Judge Larry Primeaux's Blog about Practice in Mississippi's Chancery Courts.
December 15, 2014 § 6 Comments
Retired Chancellor Ray H. Montgomery died Sunday, December 14, 2014.
Judge Montgomery was appointed to handle a case in South Mississippi after the local chancellors had all recused. I was representing a defendant and had filed a motion for summary judgment. When I got to the podium, he told me that he was inclined to deny my motion, but he would listen. That was not just courtesy–he did listen, and in the end decided to grant the motion. He then told me to get him an order dismissing my client.
About 75 miles from my office, I proudly told the chancellor that I would send him an order immediately once I was back in Jackson. I was met by an incredibly piercing stare.
I understood very quickly that I needed to get the judge an order, and right then. I found a deputy clerk who let me use her computer and banged one out as fast as I could type.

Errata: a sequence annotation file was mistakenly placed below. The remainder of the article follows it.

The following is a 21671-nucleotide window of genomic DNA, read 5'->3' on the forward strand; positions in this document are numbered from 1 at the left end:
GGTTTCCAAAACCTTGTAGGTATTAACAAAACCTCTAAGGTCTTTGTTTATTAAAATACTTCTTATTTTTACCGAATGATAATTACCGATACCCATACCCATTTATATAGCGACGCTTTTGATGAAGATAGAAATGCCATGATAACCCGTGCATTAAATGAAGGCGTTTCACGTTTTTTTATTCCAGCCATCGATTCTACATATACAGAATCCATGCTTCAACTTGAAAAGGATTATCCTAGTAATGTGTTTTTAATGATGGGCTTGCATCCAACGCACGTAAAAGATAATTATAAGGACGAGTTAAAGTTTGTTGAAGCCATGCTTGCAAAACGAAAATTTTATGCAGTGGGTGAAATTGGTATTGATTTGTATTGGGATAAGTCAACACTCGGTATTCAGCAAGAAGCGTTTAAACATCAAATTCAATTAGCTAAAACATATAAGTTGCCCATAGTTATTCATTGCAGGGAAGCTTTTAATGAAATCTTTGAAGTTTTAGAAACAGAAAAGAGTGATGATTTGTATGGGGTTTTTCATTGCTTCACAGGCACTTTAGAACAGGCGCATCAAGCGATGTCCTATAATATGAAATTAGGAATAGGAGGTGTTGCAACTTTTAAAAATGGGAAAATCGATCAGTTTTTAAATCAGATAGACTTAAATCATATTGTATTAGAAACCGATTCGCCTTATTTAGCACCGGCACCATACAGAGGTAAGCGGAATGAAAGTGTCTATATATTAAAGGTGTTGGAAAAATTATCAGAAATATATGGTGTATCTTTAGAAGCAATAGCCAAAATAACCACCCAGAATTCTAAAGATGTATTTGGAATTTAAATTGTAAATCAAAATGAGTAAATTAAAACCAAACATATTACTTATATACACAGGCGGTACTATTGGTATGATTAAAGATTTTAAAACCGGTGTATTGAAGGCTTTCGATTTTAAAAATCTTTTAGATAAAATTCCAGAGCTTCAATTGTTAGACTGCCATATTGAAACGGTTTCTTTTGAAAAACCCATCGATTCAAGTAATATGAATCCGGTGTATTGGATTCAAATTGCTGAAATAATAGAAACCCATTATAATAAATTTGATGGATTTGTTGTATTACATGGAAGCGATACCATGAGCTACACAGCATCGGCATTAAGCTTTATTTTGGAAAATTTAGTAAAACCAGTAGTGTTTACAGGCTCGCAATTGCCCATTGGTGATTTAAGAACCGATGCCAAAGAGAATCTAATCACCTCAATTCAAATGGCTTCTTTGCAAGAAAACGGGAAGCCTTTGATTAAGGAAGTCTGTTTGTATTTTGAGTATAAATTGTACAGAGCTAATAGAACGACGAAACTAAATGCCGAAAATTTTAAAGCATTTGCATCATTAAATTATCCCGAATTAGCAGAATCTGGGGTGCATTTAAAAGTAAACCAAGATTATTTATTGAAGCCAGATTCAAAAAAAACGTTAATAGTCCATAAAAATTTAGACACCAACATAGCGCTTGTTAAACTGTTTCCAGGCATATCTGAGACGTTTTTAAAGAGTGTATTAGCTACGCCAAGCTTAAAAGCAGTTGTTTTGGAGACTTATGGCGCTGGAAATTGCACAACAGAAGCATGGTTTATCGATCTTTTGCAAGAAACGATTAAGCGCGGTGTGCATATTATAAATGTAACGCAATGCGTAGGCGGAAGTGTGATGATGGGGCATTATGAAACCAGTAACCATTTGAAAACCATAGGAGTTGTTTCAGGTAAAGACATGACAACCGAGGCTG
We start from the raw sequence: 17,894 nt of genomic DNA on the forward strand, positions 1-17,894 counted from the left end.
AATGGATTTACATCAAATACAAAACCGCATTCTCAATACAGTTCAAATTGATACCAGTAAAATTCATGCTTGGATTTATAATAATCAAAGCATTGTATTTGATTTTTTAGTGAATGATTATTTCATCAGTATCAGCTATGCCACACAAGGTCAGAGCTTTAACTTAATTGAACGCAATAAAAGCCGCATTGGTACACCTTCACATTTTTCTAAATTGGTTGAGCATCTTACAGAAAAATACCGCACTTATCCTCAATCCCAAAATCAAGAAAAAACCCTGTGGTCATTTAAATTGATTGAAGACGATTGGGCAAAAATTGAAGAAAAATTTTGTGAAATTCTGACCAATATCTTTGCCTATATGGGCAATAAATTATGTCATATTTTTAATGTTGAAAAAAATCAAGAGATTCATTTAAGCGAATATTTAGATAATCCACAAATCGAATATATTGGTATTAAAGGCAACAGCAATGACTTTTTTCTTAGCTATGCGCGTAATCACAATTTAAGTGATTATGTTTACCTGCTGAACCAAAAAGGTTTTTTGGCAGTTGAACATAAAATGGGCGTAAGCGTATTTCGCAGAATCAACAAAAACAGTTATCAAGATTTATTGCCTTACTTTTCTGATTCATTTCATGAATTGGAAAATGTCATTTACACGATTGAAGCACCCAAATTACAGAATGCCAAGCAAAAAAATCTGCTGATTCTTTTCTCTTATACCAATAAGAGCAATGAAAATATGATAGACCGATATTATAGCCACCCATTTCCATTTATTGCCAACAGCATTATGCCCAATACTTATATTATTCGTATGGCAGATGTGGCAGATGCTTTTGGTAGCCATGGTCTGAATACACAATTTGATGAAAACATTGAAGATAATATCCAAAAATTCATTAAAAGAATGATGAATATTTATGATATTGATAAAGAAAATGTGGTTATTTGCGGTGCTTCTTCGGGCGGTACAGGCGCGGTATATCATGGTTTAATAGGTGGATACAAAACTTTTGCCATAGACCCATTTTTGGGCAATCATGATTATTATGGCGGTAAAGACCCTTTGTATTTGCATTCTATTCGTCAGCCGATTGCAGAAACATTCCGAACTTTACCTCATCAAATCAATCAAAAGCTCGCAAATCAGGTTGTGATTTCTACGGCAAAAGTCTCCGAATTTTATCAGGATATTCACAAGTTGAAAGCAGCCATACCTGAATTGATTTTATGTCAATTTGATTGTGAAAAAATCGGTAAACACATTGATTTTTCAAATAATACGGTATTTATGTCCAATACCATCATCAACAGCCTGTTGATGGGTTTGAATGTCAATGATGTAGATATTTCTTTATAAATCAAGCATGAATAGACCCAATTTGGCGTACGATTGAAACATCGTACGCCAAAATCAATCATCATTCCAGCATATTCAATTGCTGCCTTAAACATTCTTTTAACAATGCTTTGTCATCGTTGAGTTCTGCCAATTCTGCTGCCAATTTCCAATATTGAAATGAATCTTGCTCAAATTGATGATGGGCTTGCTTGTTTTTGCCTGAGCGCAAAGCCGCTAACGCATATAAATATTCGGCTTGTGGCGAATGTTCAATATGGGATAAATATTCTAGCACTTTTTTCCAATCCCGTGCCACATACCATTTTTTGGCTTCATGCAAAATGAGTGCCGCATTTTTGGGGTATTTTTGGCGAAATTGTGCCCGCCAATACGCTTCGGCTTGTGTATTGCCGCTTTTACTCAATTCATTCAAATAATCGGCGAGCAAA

This was a very good lesson for me to learn–get your work done and get it done now. There’s no reason to put it off for later.
The best lessons are the hardest learned. Good chancellors will do that for you.
I am GAL on a case he still had open. When I first met him, he scared me to death, asking “little lady please come up here.” I thought I had done something awful. I was thanked for the report I had turned in. I later found out that compliments were hard to come by from him and I will cherish his wisdom. If anyone knows about arrangements, please post it.
Funeral will be at 11 am on wed, 12-17 at 1st Baptist Church in Canton. Visitation will be 5-7 pm on Tuesday, 12-16, at Breeland Funeral Home in Canton. Graveside service and burial at 2 pm, December 17, in Cato Cemetery in Johns, MS.
Judge Montgomery was a fine Judge. Not may Jackson attorney’s liked appearing before him. He would always mark up the Judgments and send them high-tailing it back to Jackson to make the corrections. Just when you thought you had it down, he would find something else wrong. Glad I was from Canton. He taught me more about procedure than anyone else I knew at the time.
I second that. He was tough on unprepared lawyers who wasted everyone’s time, but worked with lawyers who tried to do it right. Judges like he are often appreciated more after they are gone.
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